Charles Hodge: Guardian of American Orthodoxy

Written by Paul C. Gutjahr Reviewed By Kenneth J. Stewart

It has been fashionable for so long for modern writers to portray Charles Hodge (1797-1878) as an antediluvian in theology, hopelessly wedded to the Scottish Common Sense view of the world, tethered to the theology of the Genevan Francis Turretin (1623-1687), and source of the protestation that Princeton Seminary had never had a novel idea, that the prospect of a new Hodge biography raised for this reader the sense that this iconic theologian would now take even more “lumps.” But happily, such expectations were disappointed.

Gutjahr, associate professor of English and American Studies at Indiana University, spent a long decade with the writings, papers, and correspondence of Hodge, professor at Princeton Seminary from 1822 until his death. Gutjahr has given us a critical and yet deeply sympathetic biography that will finally displace the well-loved but dated Life of Charles Hodge produced in 1880 by his oldest son, A.A. Hodge. That biography has been kept constantly in print across recent decades (the latest reprint appeared in 2010).This fact, rather than discouraging Gutjahr, must surely have encouraged him to believe that there is a potential readership that would take up his attempt at a biography as they had and have that of Charles Hodge's oldest son.

I am certain that the earlier biographer understood the nuances of his father's theological position better than has his modern counterpart. Yet I am just as certain that Gutjahr has depicted the Princeton theologian in his nineteenth-century historical, social, and theological context in a way superior to that of A. A. Hodge's Life. It could hardly be otherwise. Hodge the younger was himself a theologian of renown and his father's successor at Princeton; as an “insider” he would have a privileged understanding of his father's theological thought not available to others. Yet the dust of the theological controversies and sectional tensions of the nineteenth century had not settled at the time of Hodge's passing in 1878, and thus his son, writing in the immediate aftermath of this bereavement, cannot have been expected to interpret the scene before him in a definitive way. The Old School-New School Presbyterian division of 1837 and eventual reunion of 1869, the pre-Civil War agitation over proposals for the abolition of slavery, the bloody Civil War era, and the rise of Darwinism were all issues still needing more time to yield their meaning at Hodge's 1878 passing. There was certainly more sifting to be done in due course.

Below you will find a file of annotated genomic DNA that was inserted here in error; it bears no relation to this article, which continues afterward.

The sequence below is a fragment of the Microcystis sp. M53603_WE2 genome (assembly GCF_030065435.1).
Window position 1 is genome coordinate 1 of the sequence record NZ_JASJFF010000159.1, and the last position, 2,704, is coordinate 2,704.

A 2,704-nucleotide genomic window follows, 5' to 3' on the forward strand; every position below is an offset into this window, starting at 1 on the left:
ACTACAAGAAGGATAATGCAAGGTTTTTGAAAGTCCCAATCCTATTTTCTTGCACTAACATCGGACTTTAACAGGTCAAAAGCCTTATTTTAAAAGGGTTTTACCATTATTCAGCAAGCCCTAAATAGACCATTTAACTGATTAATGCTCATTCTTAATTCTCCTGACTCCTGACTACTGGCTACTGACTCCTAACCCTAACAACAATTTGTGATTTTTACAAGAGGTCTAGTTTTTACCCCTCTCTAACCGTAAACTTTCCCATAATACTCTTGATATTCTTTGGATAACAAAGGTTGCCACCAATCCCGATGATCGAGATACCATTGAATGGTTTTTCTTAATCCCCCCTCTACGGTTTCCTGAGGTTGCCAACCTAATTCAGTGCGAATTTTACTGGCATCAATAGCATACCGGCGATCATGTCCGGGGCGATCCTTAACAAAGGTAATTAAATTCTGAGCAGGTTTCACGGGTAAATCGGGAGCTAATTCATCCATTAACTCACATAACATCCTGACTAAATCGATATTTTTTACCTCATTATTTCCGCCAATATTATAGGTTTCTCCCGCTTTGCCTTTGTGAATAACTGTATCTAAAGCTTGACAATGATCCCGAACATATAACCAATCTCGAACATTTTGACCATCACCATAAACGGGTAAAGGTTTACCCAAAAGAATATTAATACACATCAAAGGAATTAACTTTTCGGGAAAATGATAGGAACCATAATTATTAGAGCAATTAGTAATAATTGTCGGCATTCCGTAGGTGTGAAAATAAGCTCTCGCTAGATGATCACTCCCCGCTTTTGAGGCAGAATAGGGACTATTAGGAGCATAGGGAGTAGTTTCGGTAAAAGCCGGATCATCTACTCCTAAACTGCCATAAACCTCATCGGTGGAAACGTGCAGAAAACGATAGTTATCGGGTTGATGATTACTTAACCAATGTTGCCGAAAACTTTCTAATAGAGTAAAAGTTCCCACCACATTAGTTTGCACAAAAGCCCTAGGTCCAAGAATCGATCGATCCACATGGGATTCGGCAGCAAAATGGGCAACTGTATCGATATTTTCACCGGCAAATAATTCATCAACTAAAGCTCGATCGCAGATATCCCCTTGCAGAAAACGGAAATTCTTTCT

And yet, having credited Hodge's first biographer with superior theological insight, it is necessary to say that the one who reads Gutjahr's account of Hodge's 1823-24 study at Paris, Halle, and Berlin (chs. 17-19) as laying the foundation of Hodge's subsequent masterful grasp of European theological trends, or his controversies with the New England Transcendentalists (ch. 36) or with the theologians of Yale and Andover (ch. 38) will understand and appreciate the skill that Gutjahr—considered an intellectual historian—has brought to his task. These chapters wonderfully illuminate aspects of Hodge's career that have required further explication.